Duke leads North Carolina 37-34 at halftime: Final Four updates

Roy Williams is a smart man, that is to say: Roy Williams does not engage in any way on social networks. “I’ve never been on Instagram, or YouTube, or VTube, or anything like that,” Williams says. “I don’t do any of that.” In his first year of retirement, Williams actually tried to retire, did his best to at least put some distance between himself and his old program.

He describes himself as “paranoid” for being “too troublesome”. He wanted to let his successor do things. He didn’t want to get high.

And yet, Williams, in his first year of retirement, can’t help but sit at the heart of North Carolina’s thumping men’s basketball culture. He’s still obsessed with the program itself, of course, still as true to his singular power as ever, and he’s still surrounded by family and friends who share that obsession. So people tell him stuff. He hears things.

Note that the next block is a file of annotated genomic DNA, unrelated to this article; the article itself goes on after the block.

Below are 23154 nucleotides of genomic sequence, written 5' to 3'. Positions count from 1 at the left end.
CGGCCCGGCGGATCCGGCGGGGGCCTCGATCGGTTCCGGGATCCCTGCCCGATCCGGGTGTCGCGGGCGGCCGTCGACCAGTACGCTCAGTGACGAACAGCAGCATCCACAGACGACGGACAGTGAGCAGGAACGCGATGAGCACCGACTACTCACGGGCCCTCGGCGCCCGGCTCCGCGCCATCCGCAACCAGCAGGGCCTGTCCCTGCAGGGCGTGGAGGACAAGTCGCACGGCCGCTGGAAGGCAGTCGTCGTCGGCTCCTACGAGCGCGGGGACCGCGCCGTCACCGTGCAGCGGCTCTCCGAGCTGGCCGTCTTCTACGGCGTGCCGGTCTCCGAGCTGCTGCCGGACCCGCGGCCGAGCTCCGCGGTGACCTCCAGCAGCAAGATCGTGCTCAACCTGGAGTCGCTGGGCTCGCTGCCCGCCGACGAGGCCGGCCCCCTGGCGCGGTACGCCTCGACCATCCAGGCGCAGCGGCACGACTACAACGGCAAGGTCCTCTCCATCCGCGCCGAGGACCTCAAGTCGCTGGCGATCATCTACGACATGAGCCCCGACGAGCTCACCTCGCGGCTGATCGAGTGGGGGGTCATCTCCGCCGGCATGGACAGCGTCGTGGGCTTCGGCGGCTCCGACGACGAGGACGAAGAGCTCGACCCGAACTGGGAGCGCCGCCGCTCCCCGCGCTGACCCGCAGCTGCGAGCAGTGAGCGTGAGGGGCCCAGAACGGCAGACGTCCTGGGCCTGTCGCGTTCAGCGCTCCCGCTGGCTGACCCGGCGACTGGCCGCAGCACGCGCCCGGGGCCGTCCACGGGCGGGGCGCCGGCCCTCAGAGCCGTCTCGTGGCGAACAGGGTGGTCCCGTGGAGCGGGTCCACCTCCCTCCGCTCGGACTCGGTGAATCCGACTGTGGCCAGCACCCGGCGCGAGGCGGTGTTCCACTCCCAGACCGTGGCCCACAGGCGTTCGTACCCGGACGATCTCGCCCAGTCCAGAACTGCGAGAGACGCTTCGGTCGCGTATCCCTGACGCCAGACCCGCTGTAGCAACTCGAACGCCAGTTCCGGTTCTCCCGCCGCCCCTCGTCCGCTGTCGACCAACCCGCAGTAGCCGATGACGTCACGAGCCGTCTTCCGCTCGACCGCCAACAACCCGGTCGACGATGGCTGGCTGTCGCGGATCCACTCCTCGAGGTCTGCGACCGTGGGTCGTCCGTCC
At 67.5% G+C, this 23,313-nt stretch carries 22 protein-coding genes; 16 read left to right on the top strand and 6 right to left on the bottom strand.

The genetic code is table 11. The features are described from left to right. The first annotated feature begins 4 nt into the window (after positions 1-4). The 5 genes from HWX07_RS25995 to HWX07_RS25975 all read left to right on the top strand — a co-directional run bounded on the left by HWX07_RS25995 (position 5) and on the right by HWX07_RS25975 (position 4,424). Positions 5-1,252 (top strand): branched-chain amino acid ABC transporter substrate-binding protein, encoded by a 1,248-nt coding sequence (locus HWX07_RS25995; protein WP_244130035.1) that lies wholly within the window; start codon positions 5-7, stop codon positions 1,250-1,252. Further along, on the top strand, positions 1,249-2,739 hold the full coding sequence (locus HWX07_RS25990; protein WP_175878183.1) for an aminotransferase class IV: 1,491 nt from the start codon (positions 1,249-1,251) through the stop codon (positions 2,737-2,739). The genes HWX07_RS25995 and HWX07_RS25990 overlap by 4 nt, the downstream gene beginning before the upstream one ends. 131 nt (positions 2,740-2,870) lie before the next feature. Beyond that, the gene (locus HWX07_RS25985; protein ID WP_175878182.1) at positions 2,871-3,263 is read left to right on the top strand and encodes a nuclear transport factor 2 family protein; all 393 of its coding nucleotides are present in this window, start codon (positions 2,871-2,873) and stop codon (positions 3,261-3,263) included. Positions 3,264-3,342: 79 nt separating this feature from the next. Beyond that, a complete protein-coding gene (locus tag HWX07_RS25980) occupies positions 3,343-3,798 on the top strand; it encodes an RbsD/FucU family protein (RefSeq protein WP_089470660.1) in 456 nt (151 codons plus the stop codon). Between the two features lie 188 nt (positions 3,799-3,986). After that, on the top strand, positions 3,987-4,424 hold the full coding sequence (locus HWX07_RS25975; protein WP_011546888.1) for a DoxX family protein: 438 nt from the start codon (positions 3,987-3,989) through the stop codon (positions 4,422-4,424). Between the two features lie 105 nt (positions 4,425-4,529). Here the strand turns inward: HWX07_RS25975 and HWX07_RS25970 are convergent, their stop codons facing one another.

The general way fans feel about the way things are going – the smoke in the street, so to speak – can’t help but filter its way. Williams may not have read your tweets, but he absolutely knows what a lot of people, many Carolina fans included, were saying earlier this season about Hubert Davis and Williams’ decision to go all out. his best to make sure Davis followed him as the head coach of men’s basketball at the University of North Carolina.

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